What do penguins have to do with leadership and changing your toxic team culture? More than you realize.
The power of a few can influence the behavior of many. Leadership, as John Maxwell suggests, is really nothing more than influence.
Margaret Mead wrote that we should “never believe that a few caring people can’t change the world. Indeed, that’s all who ever have.”
But when handed the reins of leadership and asked to turn around an organization that has been suffering from toxic team culture, it becomes difficult to keep Mead’s words in mind.
Whether you are a coach taking over a perennial loser, a new principal at a troubled school, or a manager promoted to a new position over a group with low sales numbers, there really is hope!
While I could point to another dry study or survey as evidence, the best illustration of how to change your team culture can be found at the San Francisco Zoo. A few years ago, something remarkable happened there that carries a leadership lesson for all of us.
It involved the behavior of forty-six birds that had been long-time residents of the zoo and the impact that a few transplanted birds had on the original group after they arrived. It happened in 2003, and the birds were penguins.
Penguins are supposed to swim. In fact, those original forty-six penguins had been taking regular leisurely dips in the pool to cool off occasionally and make sure their feathers remained sleek. Life was easy and un-challenging.
Imagine the forty-six of them lying around, eating, swimming, resting, and then repeating the process at a comfortable pace every day of their existence. Perhaps, it sounds much like some of the people in the organization you are intent on turning around. But things changed dramatically when six new penguins moved in from Ohio.
The newcomers, upon their arrival, jumped into the pool and swam. And they swam. And swam some more. In fact, the six penguins from Ohio kept swimming laps all day long. Day after day.
The zookeeper didn’t notice them squawking at or fighting with or nagging the original residents to join them or change their attitudes—they just went about their business of swimming around the pool.
The newcomers started early each morning and kept swimming in circles until they would stagger out of the pool, exhausted, at dusk. What was most amazing, though, is that those six penguins soon convinced the original forty-six to change their leisurely lifestyle and join them.
Before the Ohio penguins arrived, the San Francisco penguins had been lazy and comfortable. Soon, they were busy swimming the whole day long. What was the secret to the impact the Ohio penguins had?
Sometimes, the shock of a new idea or way of doing things inspires people to live up to others’ expectations and levels of performance. Given the chance, all penguins want to show their abilities, leadership skills, and penguin-hood.
Those six penguins from Ohio changed the lifestyle habits of the other forty-six entirely. The zookeeper was even quoted as telling reporters, “We’ve completely lost control.”
The impressive point was not that the forty-six penguins learned to swim, which they had always done as a pastime, but that they so quickly would change and go into aquatic terminator mode. The Ohio penguins motivated them to change their toxic team culture—and left us a few lessons:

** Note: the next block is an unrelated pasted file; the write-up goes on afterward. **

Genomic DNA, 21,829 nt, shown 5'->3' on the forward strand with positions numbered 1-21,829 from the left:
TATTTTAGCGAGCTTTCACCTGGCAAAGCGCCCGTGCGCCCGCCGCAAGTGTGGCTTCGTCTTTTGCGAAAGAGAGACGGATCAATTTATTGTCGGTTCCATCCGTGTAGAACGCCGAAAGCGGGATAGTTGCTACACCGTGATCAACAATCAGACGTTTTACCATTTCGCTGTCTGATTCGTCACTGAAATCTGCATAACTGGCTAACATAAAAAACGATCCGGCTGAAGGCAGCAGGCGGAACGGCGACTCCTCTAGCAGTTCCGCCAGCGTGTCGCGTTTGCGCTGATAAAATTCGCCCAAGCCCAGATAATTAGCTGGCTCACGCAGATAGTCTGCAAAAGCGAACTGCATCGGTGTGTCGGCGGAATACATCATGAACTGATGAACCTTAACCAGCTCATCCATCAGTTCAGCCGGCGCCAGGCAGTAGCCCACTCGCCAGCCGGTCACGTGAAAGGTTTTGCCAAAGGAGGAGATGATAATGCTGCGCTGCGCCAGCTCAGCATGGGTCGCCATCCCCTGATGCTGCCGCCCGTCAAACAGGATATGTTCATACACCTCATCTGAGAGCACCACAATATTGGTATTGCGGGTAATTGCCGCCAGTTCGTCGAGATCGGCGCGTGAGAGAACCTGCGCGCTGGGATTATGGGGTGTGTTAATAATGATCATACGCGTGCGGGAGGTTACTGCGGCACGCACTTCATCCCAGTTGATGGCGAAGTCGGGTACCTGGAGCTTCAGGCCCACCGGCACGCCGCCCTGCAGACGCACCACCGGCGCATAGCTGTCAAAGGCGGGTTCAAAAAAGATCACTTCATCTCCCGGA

- Be willing to try new ideas. This can shake up how people have done things in the past and lead to change.
- Changing others’ behavior is more about showing than telling. Penguins (and people) are less open to advice and suggestions than you would like to think. They need to see it and be given a challenge to live up to in order to change.
- Don’t give up.If six little penguins can turn a group of 46 lazy home-bodies into workout monsters, just imagine how you might influence the group that you have been assigned.Leadership truly is influence, and sometimes the most influential thing we can do is roll up our sleeves and work as hard as we want others to. Spend time sharing your vision, building relationships, and “swimming your laps in the pool” at your zoo. Pretty soon others will rise to the challenge and join you.
One of the best ways to forge better relationships, clarify your team vision, and build leadership or communication skills is with a team-building event where your people have the time and opportunity to grow together and experience challenges that prepare them to collaborate and learn from each other.
If you are looking to change the toxic team culture in your organization, or if you just need to give your people a chance to turn address a teamwork issue, the answer is often found in taking responsibility for what you can control: your own effort end example.
Team motivation is often the result of one person being bold enough to shake up the status quo with an extraordinary work ethic or enthusiasm that spreads to the entire group.
Andrew Jackson, our seventh president, is credited with saying, “One man, with courage, is a majority.” He became a national hero for his courage in the War of 1812, winning the battle of New Orleans despite being outnumbered and earning the nickname “Old Hickory” for his toughness.
Sometimes a country, team, or even a group of penguins find themselves in need of leadership that is willing to show the way instead of making demands.
By taking action and setting an example for others to emulate, you improve your culture, and give others permission to join the crusade, as well.
Question: What’s an example in which you’ve shown instead of told as a leader? You can leave a comment by clicking here.